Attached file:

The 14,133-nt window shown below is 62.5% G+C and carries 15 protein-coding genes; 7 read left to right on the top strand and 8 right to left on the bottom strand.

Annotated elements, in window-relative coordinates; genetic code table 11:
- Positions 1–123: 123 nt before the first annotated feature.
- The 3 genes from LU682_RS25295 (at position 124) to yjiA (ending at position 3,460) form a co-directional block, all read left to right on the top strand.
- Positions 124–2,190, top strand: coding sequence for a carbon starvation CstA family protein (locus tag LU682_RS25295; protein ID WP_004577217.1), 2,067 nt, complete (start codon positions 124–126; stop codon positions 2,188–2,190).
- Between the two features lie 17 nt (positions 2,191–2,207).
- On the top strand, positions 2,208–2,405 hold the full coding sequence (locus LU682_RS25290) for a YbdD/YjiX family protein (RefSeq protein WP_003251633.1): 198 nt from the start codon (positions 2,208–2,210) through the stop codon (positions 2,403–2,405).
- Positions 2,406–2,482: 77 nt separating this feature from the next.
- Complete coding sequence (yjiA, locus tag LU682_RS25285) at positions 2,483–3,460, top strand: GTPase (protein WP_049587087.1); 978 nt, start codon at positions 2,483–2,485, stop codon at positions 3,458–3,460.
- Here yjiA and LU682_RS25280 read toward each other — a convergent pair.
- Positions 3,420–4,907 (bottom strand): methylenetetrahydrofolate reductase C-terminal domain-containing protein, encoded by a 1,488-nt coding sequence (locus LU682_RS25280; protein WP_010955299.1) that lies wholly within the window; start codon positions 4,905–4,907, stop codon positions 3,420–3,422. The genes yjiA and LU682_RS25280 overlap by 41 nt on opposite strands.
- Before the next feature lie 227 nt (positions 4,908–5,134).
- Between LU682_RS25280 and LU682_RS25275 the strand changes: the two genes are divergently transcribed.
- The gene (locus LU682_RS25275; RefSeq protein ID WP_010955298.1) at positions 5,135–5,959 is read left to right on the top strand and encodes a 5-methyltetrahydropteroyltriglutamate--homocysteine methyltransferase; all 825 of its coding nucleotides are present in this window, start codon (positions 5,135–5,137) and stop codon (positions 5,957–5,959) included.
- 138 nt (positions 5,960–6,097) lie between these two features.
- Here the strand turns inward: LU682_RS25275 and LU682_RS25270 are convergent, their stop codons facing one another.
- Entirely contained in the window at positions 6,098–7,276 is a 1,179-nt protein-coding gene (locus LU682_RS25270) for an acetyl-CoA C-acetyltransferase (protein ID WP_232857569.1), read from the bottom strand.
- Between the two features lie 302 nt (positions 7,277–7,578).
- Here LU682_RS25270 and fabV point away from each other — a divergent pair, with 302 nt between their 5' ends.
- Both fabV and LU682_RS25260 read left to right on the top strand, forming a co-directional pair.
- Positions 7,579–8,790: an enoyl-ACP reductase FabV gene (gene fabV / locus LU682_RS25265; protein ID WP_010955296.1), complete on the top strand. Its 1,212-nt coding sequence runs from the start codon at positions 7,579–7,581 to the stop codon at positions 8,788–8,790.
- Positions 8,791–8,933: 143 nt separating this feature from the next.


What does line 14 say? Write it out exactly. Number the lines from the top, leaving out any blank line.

- The gene (locus LU682_RS25275; RefSeq protein ID WP_010955298.1) at positions 5,135–5,959 is read left to right on the top strand and encodes a 5-methyltetrahydropteroyltriglutamate--homocysteine methyltransferase; all 825 of its coding nucleotides are present in this window, start codon (positions 5,135–5,137) and stop codon (positions 5,957–5,959) included.